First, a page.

Brownmiller, Susan 1935-
BROWNMILLER, Susan 1935-
PERSONAL: Born February 15, 1935, in Brooklyn, NY. Education: Attended Cornell University, 1952-55, and Jefferson School of Social Sciences. Hobbies and other interests: Travel.
CAREER: Actress in New York, NY, 1955-59; Coronet, New York, NY, assistant to managing editor, 1959-60; Albany Report, Albany, NY, editor, 1961-62; Newsweek, New York, NY, national affairs researcher, 1963-64; Village Voice, New York, NY, staff writer, 1965; National Broadcasting Company, Inc. (NBC), New York, NY, reporter, 1965; American Broadcasting Companies, Inc. (ABC), New York, NY, network newswriter, 1966-68; freelance journalist, 1968-70; writer. Lecturer. Organizer of Women against Pornography.
MEMBER: New York Radical Feminists (cofounder).
AWARDS, HONORS: Grants from Alicia Patterson Foundation and Louis M. Rabinowitz Foundation; Against Our Will: Men, Women, and Rape was listed among the outstanding books of the year by New York Times Book Review, 1975; named among Time's twelve Women of the Year, 1975.
Shirley Chisholm: A Biography (for children), Doubleday (New York, NY), 1970.
Against Our Will: Men, Women, and Rape, Simon & Schuster (New York, NY), 1975.
Femininity, Simon & Schuster (New York, NY), 1984.
Waverly Place (novel), Grove (New York, NY), 1989.
Seeing Vietnam: Encounters of the Road and Heart, HarperCollins (New York, NY), 1994.
In Our Time: Memoir of a Revolution, Dial Press (New York, NY), 1999.
Contributor of articles to magazines, including Newsweek, Esquire, and New York Times Magazine.
SIDELIGHTS: Susan Brownmiller was among the first of the politically active feminists in New York City during the 1960s. In 1968 she helped found the New York Radical Feminists, and as a member of that group, she took part in a number of protest demonstrations, including a sit-in at the offices of the Ladies' Home Journal opposing the magazine's "demeaning" attitude toward women. Her interest in women's rights surfaced in much of her work as a freelance journalist, and one article she wrote, about Shirley Chisholm, the first black U.S. congresswoman, developed into a biography for young readers. In 1971 Brownmiller helped to organize a "Speak-out on Rape," and in the process, she realized that once again she had the material for a book. She submitted an outline of her idea to Simon & Schuster, they contracted for the book, and Brownmiller began researching the subject of rape. After four years of research and writing, she published Against Our Will: Men, Women, and Rape.
Against Our Will explores the history of rape, exploding the myths that, as the author says, influence one's modern perspective. She traces the political use of rape in war from biblical times through Vietnam, explains the origins of American rape laws, and examines the subjects of interracial rape, homosexual rape, and child molestation. Brownmiller asserts that rape "is nothing more or less than a conscious process of intimidation by which all men keep all women in a state of fear." Supporting her thesis with facts taken from her extensive research in history, literature, sociology, law, psychoanalysis, mythology, and criminology, Brownmiller argues that rape is not a sexual act but an act of power based on an "anatomical fiat"; it is the result of early man's realization that women could be subjected to "a thoroughly detestable physical conquest from which there could be no retaliation in kind."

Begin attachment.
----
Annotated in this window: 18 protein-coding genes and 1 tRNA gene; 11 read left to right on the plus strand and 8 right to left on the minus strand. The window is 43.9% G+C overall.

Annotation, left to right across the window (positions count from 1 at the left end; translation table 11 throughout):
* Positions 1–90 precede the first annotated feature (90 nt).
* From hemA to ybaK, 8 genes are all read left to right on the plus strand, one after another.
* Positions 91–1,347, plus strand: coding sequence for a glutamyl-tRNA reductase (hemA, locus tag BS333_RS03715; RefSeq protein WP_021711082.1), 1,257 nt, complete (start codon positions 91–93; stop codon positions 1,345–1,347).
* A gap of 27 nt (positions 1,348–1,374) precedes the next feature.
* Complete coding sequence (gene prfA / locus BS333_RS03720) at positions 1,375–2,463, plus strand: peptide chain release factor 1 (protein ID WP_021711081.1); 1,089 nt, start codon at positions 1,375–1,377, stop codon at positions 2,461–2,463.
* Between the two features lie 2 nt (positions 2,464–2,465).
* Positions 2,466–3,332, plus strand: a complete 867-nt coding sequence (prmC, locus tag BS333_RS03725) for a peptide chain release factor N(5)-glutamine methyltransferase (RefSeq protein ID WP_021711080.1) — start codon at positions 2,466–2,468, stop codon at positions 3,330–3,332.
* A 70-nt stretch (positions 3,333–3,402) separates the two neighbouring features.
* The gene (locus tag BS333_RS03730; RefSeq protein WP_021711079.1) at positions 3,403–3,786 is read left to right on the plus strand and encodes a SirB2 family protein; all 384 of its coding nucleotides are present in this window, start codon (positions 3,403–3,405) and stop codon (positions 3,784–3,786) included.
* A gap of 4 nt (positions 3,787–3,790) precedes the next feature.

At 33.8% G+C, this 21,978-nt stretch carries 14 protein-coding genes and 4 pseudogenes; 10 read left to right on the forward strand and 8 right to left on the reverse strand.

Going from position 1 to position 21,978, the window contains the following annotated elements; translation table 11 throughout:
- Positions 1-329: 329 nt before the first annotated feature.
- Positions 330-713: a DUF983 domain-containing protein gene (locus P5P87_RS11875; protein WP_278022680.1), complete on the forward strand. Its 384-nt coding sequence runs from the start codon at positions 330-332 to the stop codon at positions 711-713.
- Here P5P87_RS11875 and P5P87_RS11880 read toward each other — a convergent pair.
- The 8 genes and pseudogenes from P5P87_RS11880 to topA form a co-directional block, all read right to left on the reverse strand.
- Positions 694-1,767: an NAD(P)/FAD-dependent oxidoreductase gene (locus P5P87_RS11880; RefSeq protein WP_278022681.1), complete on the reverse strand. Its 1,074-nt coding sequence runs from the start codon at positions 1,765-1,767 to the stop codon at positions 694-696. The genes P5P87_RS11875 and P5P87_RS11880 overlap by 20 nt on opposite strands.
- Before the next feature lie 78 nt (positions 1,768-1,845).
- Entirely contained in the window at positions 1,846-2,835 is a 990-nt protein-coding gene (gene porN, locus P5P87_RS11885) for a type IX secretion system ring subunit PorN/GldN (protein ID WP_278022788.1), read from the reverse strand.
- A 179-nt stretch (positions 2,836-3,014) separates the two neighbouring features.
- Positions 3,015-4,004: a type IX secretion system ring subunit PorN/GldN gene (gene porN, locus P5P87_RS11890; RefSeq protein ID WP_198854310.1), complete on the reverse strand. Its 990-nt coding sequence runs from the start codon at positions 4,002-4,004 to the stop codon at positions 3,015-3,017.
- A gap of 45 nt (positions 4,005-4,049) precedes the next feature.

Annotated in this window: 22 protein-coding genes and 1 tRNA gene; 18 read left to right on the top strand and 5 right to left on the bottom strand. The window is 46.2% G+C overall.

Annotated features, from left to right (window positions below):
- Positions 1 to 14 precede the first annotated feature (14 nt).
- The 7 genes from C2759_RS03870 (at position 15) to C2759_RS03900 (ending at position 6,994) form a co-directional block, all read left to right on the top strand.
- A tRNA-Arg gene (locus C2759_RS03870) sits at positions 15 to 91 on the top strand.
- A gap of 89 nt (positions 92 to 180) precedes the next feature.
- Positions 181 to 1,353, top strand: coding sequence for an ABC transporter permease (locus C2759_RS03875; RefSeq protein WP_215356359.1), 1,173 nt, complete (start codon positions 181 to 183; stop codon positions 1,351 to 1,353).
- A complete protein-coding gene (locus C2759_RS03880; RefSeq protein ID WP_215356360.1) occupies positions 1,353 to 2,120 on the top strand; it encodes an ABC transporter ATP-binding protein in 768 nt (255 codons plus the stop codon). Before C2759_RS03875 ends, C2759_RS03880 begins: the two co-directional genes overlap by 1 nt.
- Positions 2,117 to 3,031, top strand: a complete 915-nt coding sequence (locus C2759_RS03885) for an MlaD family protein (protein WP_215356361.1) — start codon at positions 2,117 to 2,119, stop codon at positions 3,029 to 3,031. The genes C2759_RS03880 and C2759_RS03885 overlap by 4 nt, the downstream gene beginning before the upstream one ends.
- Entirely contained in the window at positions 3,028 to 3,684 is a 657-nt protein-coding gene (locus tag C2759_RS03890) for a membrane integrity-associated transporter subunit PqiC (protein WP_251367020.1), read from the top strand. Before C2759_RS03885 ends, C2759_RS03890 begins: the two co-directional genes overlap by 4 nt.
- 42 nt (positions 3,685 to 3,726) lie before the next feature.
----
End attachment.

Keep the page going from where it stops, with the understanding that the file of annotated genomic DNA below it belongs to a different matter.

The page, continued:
Against Our Will was serialized in four magazines and became a best-seller and Book-of-the-Month Club selection, and its nationwide tour made Brownmiller a celebrity. Her appearance on the cover of Time as one of the twelve Women of the Year and on television talk shows as a frequent guest confirmed the timeliness of her book. Brownmiller herself remarked, "I saw it as a once-in-a-lifetime subject that had somehow crossed my path," and she expressed gratitude to the women's movement for having given her "a constructive way" to use her rage.
In researching and writing Against Our Will, Brownmiller was motivated by "a dual sense of purpose," theorized Carol Eisen Rinzler in the Village Voice, "a political desire that the book be of value to feminism, and a personal desire to make a lasting contribution to the body of thought." Brownmiller mentions yet another goal in her conclusion to Against Our Will: "Fighting back. On a multiplicity of levels, that is the activity we must engage in, together, if we–women–are to redress the imbalance and rid ourselves and men of the ideology of rape. . . . My purpose in this book has been to give rape its history. Now we must deny it a future."
Brownmiller's next book, Femininity, is less confrontational in tone than Against Our Will but has still provoked mixed reactions. Femininity examines the ideal qualities—both physical and emotional—that are generally considered feminine and the lengths women go to conform to those ideals. The controversy arises, Brownmiller told Detroit News writer Barbara Hoover, when readers and reviewers "want to know where the blame is—is she blaming men or is she blaming us women? Well," the author explained, "I'm blaming neither. I don't criticize; I just explore the subject."